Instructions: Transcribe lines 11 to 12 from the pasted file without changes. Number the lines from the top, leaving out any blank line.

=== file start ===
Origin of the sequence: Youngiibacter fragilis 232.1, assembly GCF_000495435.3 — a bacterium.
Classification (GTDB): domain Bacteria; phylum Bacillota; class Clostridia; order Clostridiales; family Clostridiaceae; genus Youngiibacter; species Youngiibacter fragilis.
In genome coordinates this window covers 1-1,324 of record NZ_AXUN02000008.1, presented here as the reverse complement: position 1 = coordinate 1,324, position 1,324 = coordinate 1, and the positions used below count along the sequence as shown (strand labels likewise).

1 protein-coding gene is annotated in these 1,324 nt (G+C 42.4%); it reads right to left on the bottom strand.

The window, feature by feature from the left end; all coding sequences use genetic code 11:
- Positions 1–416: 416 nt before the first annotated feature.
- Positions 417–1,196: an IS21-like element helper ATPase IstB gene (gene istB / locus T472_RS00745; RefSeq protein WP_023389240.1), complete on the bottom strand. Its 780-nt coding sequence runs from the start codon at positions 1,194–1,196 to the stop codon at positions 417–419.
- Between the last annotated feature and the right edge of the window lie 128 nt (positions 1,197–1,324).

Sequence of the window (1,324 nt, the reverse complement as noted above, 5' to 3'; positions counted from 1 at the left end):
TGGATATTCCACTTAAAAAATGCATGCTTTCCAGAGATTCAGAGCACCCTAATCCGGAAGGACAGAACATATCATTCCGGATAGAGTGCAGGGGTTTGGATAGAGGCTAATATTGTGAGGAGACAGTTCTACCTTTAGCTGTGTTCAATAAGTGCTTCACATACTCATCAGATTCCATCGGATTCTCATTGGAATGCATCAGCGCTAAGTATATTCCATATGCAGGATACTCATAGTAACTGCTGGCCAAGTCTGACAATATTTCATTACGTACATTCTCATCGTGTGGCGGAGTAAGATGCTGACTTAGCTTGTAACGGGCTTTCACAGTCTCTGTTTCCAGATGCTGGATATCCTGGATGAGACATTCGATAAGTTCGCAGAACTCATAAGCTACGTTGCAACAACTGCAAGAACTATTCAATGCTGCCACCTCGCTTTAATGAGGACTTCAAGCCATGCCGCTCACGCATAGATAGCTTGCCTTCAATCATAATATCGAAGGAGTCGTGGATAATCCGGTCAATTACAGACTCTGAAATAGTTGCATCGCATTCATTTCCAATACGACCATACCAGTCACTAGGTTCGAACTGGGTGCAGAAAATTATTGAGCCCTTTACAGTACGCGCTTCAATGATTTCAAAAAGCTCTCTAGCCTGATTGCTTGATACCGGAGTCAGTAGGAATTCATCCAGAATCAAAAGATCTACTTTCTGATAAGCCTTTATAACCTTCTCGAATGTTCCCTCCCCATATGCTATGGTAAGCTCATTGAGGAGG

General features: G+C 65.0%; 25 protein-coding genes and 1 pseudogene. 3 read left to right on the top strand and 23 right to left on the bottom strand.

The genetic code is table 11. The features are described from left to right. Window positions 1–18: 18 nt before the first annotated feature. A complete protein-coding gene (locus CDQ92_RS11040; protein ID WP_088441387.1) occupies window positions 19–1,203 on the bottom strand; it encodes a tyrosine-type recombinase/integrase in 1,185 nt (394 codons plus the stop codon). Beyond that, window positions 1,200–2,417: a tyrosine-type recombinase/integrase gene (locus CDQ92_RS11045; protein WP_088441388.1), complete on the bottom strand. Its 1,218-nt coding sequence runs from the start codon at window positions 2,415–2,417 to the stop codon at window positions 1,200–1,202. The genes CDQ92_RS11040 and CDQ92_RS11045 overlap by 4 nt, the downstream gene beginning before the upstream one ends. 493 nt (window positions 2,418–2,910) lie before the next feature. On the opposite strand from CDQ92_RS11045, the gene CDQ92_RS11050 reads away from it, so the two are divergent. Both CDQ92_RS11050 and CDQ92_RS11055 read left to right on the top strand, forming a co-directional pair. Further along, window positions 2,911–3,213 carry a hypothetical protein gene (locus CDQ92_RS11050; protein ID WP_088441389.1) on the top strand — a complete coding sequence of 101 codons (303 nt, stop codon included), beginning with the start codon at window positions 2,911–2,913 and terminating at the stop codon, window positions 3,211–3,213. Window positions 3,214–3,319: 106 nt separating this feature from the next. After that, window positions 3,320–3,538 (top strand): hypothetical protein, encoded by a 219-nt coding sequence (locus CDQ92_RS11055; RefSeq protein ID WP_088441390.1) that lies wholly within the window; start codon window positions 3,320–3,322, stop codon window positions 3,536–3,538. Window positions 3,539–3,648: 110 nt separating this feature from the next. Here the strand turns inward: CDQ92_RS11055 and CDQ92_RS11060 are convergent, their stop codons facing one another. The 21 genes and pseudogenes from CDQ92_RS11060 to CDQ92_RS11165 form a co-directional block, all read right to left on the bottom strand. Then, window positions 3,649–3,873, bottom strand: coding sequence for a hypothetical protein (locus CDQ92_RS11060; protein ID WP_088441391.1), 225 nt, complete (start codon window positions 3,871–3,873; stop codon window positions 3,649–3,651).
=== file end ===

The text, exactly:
General features: G+C 65.0%; 25 protein-coding genes and 1 pseudogene. 3 read left to right on the top strand and 23 right to left on the bottom strand.

The genetic code is table 11. The features are described from left to right. Window positions 1–18: 18 nt before the first annotated feature. A complete protein-coding gene (locus CDQ92_RS11040; protein ID WP_088441387.1) occupies window positions 19–1,203 on the bottom strand; it encodes a tyrosine-type recombinase/integrase in 1,185 nt (394 codons plus the stop codon). Beyond that, window positions 1,200–2,417: a tyrosine-type recombinase/integrase gene (locus CDQ92_RS11045; protein WP_088441388.1), complete on the bottom strand. Its 1,218-nt coding sequence runs from the start codon at window positions 2,415–2,417 to the stop codon at window positions 1,200–1,202. The genes CDQ92_RS11040 and CDQ92_RS11045 overlap by 4 nt, the downstream gene beginning before the upstream one ends. 493 nt (window positions 2,418–2,910) lie before the next feature. On the opposite strand from CDQ92_RS11045, the gene CDQ92_RS11050 reads away from it, so the two are divergent. Both CDQ92_RS11050 and CDQ92_RS11055 read left to right on the top strand, forming a co-directional pair. Further along, window positions 2,911–3,213 carry a hypothetical protein gene (locus CDQ92_RS11050; protein ID WP_088441389.1) on the top strand — a complete coding sequence of 101 codons (303 nt, stop codon included), beginning with the start codon at window positions 2,911–2,913 and terminating at the stop codon, window positions 3,211–3,213. Window positions 3,214–3,319: 106 nt separating this feature from the next. After that, window positions 3,320–3,538 (top strand): hypothetical protein, encoded by a 219-nt coding sequence (locus CDQ92_RS11055; RefSeq protein ID WP_088441390.1) that lies wholly within the window; start codon window positions 3,320–3,322, stop codon window positions 3,536–3,538. Window positions 3,539–3,648: 110 nt separating this feature from the next. Here the strand turns inward: CDQ92_RS11055 and CDQ92_RS11060 are convergent, their stop codons facing one another. The 21 genes and pseudogenes from CDQ92_RS11060 to CDQ92_RS11165 form a co-directional block, all read right to left on the bottom strand. Then, window positions 3,649–3,873, bottom strand: coding sequence for a hypothetical protein (locus CDQ92_RS11060; protein ID WP_088441391.1), 225 nt, complete (start codon window positions 3,871–3,873; stop codon window positions 3,649–3,651).